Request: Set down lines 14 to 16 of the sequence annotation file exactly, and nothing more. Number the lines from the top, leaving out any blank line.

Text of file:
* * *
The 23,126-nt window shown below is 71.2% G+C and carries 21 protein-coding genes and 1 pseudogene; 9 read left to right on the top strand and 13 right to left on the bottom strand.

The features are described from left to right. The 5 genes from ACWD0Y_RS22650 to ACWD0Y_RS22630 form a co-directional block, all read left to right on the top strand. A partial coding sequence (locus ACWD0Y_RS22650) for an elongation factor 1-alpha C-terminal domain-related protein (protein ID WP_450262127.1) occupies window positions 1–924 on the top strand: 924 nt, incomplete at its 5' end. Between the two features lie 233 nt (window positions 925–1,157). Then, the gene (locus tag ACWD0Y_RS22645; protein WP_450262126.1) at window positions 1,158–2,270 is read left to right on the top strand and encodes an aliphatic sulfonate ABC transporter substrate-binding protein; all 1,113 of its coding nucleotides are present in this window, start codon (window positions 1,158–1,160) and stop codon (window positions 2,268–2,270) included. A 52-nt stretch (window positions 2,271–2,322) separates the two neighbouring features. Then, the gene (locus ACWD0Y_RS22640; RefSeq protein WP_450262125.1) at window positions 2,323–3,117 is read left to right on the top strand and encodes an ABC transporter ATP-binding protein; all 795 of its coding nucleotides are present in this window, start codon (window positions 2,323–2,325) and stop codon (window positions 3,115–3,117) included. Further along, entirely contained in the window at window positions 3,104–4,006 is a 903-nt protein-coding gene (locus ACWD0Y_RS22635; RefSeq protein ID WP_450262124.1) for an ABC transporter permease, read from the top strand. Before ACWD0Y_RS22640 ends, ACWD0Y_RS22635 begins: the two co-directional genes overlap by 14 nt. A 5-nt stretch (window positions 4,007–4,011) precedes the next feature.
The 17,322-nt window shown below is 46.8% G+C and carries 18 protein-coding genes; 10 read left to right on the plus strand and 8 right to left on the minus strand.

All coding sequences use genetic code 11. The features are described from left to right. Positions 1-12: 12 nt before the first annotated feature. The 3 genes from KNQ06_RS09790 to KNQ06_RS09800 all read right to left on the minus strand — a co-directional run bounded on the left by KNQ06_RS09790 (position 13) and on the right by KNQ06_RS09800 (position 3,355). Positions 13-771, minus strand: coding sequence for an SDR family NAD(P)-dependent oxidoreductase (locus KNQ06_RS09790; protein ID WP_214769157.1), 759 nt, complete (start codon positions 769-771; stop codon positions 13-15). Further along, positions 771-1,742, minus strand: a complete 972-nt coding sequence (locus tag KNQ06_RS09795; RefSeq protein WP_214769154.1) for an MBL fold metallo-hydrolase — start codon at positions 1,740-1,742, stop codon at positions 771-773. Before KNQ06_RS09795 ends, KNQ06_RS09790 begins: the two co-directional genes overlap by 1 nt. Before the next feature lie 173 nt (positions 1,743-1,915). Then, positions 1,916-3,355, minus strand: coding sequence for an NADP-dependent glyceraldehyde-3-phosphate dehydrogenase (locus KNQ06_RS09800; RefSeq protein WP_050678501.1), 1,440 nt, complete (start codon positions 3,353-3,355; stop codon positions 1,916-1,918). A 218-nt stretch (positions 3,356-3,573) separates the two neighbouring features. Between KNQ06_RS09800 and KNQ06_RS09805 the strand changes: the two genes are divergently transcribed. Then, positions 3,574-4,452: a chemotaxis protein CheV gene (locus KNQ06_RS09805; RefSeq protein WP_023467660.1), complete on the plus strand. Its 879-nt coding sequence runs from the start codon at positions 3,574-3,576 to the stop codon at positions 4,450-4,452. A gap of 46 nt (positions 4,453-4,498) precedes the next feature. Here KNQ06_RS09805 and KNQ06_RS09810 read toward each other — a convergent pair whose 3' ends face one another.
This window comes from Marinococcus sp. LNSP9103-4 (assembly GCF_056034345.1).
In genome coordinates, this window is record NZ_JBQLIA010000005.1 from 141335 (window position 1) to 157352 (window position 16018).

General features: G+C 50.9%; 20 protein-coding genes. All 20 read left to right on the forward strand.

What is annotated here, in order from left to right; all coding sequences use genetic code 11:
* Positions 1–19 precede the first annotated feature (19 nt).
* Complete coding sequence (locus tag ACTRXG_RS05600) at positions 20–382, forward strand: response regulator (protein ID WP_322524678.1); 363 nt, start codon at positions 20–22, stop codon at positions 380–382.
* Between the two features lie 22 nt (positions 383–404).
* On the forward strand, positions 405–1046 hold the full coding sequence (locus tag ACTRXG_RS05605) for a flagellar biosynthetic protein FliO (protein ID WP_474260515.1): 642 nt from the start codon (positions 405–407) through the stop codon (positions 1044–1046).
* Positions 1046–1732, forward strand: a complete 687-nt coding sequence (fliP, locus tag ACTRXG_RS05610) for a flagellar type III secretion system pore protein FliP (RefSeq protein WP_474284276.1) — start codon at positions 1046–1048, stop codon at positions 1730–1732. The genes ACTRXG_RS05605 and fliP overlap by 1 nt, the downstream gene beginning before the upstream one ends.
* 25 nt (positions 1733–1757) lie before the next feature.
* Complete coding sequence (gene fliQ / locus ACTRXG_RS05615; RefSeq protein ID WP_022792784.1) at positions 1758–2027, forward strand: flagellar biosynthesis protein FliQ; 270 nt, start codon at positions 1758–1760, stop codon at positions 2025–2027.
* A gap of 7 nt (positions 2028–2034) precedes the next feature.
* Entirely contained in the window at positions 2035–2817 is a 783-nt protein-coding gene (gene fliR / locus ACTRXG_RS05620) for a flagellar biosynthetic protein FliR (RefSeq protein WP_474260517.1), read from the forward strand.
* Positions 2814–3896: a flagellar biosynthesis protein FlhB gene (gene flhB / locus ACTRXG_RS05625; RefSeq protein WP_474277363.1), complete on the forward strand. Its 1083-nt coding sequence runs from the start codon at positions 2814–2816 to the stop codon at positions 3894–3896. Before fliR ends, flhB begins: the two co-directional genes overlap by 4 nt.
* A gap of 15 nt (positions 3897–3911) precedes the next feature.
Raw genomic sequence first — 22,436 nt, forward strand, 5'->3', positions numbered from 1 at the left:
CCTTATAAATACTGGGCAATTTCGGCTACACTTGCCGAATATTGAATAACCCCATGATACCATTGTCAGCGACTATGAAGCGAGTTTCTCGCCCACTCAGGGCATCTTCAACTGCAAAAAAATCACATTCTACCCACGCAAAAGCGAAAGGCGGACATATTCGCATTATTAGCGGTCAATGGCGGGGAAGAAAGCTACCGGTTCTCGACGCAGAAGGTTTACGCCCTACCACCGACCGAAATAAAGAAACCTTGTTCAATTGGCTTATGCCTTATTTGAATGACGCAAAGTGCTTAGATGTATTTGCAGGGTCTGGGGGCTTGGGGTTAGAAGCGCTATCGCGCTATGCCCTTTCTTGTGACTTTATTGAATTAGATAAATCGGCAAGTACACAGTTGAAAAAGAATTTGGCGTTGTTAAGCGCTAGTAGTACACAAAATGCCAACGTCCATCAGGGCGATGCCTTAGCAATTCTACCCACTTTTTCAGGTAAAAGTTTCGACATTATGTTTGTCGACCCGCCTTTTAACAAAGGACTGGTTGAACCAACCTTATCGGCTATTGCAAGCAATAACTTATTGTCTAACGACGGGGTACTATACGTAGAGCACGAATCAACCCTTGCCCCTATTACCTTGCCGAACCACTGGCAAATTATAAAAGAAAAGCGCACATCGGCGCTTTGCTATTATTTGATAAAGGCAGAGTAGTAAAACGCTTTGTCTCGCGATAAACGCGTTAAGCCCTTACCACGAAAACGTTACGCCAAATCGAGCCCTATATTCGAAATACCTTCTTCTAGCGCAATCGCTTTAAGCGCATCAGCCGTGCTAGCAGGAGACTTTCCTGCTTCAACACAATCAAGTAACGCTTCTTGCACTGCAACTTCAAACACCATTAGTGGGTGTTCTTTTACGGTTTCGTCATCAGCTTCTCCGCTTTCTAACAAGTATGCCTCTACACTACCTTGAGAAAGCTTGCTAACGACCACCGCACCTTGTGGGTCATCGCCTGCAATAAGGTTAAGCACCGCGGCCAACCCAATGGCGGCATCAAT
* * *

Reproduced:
* 25 nt (positions 1733–1757) lie before the next feature.
* Complete coding sequence (gene fliQ / locus ACTRXG_RS05615; RefSeq protein ID WP_022792784.1) at positions 1758–2027, forward strand: flagellar biosynthesis protein FliQ; 270 nt, start codon at positions 1758–1760, stop codon at positions 2025–2027.
* A gap of 7 nt (positions 2028–2034) precedes the next feature.